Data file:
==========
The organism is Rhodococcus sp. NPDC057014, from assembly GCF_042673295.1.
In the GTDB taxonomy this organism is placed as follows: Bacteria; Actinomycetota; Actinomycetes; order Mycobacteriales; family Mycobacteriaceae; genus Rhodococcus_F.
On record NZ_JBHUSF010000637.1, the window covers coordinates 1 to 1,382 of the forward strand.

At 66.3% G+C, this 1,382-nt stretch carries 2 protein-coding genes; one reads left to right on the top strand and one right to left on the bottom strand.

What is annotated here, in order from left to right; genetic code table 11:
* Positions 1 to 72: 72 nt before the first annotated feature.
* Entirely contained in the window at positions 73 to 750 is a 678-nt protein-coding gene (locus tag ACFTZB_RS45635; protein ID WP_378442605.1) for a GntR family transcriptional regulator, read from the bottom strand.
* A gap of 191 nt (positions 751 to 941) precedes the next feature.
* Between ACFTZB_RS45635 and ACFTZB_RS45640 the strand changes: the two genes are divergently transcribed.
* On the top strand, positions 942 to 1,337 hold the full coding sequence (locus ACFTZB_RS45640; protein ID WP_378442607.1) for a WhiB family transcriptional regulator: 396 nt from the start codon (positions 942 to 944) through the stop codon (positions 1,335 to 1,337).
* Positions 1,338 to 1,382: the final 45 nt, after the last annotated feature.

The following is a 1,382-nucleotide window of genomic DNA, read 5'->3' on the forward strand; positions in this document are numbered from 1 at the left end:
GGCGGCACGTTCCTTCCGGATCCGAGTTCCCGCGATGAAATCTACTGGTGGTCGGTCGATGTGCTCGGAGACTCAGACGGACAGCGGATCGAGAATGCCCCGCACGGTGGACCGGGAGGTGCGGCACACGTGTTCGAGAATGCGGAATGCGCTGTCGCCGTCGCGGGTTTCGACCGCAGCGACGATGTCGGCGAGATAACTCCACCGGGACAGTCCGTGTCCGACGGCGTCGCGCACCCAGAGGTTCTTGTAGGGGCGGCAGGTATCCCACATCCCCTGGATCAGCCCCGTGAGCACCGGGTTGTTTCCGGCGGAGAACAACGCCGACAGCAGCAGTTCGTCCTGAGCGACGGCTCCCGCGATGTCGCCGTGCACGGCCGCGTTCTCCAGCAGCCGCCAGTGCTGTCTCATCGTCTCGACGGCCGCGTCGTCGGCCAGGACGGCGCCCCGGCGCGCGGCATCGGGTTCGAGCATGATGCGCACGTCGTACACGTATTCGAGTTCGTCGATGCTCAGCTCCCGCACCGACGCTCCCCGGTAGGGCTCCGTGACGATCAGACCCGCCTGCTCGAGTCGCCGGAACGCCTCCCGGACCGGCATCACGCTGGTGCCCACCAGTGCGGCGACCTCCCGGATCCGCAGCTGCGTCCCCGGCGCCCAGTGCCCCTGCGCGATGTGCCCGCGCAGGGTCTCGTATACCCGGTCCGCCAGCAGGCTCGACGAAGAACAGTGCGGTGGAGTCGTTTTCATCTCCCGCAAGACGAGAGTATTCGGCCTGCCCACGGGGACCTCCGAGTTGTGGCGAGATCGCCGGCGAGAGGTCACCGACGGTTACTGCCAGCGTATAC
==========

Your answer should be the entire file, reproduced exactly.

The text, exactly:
The organism is Rhodococcus sp. NPDC057014, from assembly GCF_042673295.1.
In the GTDB taxonomy this organism is placed as follows: Bacteria; Actinomycetota; Actinomycetes; order Mycobacteriales; family Mycobacteriaceae; genus Rhodococcus_F.
On record NZ_JBHUSF010000637.1, the window covers coordinates 1 to 1,382 of the forward strand.

At 66.3% G+C, this 1,382-nt stretch carries 2 protein-coding genes; one reads left to right on the top strand and one right to left on the bottom strand.

What is annotated here, in order from left to right; genetic code table 11:
* Positions 1 to 72: 72 nt before the first annotated feature.
* Entirely contained in the window at positions 73 to 750 is a 678-nt protein-coding gene (locus tag ACFTZB_RS45635; protein ID WP_378442605.1) for a GntR family transcriptional regulator, read from the bottom strand.
* A gap of 191 nt (positions 751 to 941) precedes the next feature.
* Between ACFTZB_RS45635 and ACFTZB_RS45640 the strand changes: the two genes are divergently transcribed.
* On the top strand, positions 942 to 1,337 hold the full coding sequence (locus ACFTZB_RS45640; protein ID WP_378442607.1) for a WhiB family transcriptional regulator: 396 nt from the start codon (positions 942 to 944) through the stop codon (positions 1,335 to 1,337).
* Positions 1,338 to 1,382: the final 45 nt, after the last annotated feature.

The following is a 1,382-nucleotide window of genomic DNA, read 5'->3' on the forward strand; positions in this document are numbered from 1 at the left end:
GGCGGCACGTTCCTTCCGGATCCGAGTTCCCGCGATGAAATCTACTGGTGGTCGGTCGATGTGCTCGGAGACTCAGACGGACAGCGGATCGAGAATGCCCCGCACGGTGGACCGGGAGGTGCGGCACACGTGTTCGAGAATGCGGAATGCGCTGTCGCCGTCGCGGGTTTCGACCGCAGCGACGATGTCGGCGAGATAACTCCACCGGGACAGTCCGTGTCCGACGGCGTCGCGCACCCAGAGGTTCTTGTAGGGGCGGCAGGTATCCCACATCCCCTGGATCAGCCCCGTGAGCACCGGGTTGTTTCCGGCGGAGAACAACGCCGACAGCAGCAGTTCGTCCTGAGCGACGGCTCCCGCGATGTCGCCGTGCACGGCCGCGTTCTCCAGCAGCCGCCAGTGCTGTCTCATCGTCTCGACGGCCGCGTCGTCGGCCAGGACGGCGCCCCGGCGCGCGGCATCGGGTTCGAGCATGATGCGCACGTCGTACACGTATTCGAGTTCGTCGATGCTCAGCTCCCGCACCGACGCTCCCCGGTAGGGCTCCGTGACGATCAGACCCGCCTGCTCGAGTCGCCGGAACGCCTCCCGGACCGGCATCACGCTGGTGCCCACCAGTGCGGCGACCTCCCGGATCCGCAGCTGCGTCCCCGGCGCCCAGTGCCCCTGCGCGATGTGCCCGCGCAGGGTCTCGTATACCCGGTCCGCCAGCAGGCTCGACGAAGAACAGTGCGGTGGAGTCGTTTTCATCTCCCGCAAGACGAGAGTATTCGGCCTGCCCACGGGGACCTCCGAGTTGTGGCGAGATCGCCGGCGAGAGGTCACCGACGGTTACTGCCAGCGTATAC